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  About the Institute for Nonprofit Marketing

Competition

Competition for a nonprofit means something different than in the for-profit sector. However, it is critically important in developing your organizational strategy to make an assessment of the competition. This section is designed to help you to identify the major competitors and assess how they affect your organization. For familiarity with the terms used in this section, please refer to FindIt.Org's Nonprofit Marketing section called 'Marketing - an overview.'

Your first step is to identify your client market. Next, segment that market into the major groups which you serve. You will know best which segments makes for your organization. The most common method is to segment by geography, demography, psychography and behavior. For example, a museum will identify such market segments as: tourists, school groups, regular attendees, etc. Make a list of each market segment served by your nonprofit.

For each market segment you identify, look for two types of competition -- time and enterprise. Time competitors compete for the time of the people in a market segment. Time competitors need not be other nonprofits. For example, tourists may not have time to go to your museum because there is an afternoon jazz concert series in the park across the street. Anything that is competing for time is a time competitor. Assess the importance of the competition. Perhaps your museum would want to extend its hours during the summer jazz festival?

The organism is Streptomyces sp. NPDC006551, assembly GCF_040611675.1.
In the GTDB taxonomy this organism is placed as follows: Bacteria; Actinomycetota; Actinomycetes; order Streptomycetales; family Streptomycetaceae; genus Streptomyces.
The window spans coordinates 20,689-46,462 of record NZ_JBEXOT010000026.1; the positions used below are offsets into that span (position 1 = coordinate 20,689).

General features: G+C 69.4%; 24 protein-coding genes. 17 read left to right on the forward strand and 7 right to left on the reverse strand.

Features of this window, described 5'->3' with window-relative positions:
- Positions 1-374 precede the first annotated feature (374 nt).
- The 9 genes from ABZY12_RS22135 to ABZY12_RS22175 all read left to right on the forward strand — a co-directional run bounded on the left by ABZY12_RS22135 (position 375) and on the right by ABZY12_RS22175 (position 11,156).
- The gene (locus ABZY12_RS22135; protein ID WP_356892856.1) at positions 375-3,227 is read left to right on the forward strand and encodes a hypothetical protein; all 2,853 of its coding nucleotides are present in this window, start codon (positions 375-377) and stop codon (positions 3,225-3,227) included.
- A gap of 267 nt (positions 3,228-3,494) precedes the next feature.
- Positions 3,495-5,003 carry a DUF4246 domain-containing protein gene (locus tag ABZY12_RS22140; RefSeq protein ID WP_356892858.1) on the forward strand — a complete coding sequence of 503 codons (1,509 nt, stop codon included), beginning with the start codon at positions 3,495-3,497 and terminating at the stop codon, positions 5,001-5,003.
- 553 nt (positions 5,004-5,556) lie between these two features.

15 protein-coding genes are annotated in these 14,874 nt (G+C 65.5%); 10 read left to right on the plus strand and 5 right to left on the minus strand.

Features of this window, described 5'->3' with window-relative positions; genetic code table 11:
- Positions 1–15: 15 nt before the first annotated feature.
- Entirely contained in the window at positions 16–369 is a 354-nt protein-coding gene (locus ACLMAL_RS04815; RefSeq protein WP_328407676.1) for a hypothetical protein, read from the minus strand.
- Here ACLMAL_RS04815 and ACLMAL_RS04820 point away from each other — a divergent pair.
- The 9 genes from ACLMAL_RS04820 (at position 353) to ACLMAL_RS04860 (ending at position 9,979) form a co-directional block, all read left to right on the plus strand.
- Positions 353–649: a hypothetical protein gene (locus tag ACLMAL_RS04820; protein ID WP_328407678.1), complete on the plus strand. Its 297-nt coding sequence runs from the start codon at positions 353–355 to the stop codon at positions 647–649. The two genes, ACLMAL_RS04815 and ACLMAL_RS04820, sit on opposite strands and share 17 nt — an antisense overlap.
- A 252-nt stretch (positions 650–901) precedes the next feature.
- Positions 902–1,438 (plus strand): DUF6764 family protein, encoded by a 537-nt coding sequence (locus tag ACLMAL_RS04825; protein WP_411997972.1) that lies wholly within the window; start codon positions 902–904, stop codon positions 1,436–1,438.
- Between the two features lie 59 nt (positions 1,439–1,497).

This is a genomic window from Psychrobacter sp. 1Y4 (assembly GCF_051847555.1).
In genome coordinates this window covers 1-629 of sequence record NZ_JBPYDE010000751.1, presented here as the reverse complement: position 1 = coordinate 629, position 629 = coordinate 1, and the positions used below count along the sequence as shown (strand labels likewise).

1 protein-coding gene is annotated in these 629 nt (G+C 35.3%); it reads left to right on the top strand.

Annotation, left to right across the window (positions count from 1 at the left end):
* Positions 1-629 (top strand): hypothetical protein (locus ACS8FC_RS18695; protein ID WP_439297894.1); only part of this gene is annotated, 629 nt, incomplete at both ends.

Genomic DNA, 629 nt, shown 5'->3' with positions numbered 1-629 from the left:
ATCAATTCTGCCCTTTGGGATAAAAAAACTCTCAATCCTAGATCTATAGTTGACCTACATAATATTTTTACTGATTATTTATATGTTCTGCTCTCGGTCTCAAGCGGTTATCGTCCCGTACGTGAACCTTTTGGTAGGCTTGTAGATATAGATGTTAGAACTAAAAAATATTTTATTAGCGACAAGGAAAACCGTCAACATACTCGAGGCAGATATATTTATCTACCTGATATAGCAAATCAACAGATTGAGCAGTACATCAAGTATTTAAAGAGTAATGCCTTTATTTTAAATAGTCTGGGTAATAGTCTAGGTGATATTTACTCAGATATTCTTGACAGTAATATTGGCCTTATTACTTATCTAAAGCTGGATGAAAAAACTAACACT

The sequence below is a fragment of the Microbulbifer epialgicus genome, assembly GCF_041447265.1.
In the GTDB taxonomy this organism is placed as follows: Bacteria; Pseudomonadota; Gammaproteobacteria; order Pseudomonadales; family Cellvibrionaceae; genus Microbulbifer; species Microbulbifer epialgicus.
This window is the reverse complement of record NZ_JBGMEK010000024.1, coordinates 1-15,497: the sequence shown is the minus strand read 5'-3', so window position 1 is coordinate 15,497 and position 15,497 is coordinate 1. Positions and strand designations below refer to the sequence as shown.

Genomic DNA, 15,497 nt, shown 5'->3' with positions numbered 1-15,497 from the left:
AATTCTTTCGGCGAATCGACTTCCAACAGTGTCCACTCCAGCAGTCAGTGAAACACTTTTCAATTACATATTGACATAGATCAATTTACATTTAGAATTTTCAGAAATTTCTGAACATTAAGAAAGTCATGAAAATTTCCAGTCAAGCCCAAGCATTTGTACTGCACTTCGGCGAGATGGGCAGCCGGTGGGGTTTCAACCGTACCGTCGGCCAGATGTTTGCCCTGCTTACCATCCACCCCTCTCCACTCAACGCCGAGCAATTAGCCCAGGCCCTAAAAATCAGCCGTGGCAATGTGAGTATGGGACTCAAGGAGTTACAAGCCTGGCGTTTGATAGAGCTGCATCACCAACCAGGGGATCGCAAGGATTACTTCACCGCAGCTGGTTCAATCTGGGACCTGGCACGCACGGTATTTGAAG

Enterprise competitors pose different problems for the nonprofit sector. Who else is serving your same markets in similar ways? How well are they accomplishing their mission? Enterprise competitors provide the same services and programs to the same market segments. Because your mission is to see to it that the needs of your clients are met, and not achieve fame or fortune for your nonprofit-- the way to assess this situation depends on values and maybe even consideration of your clients' needs over the needs of organizational viability. But, look closely before getting discouraged by large, national organizations which serve your same market segment. Perhaps local, grassroots solutions tailor themselves better for your cause. Also consider differentiation -- what features, services or other characteristics distinguish you from the competition? So long as you remain focused on your mission -- avoiding mission drift -- your organization may want to seek out ways to differentiate services.

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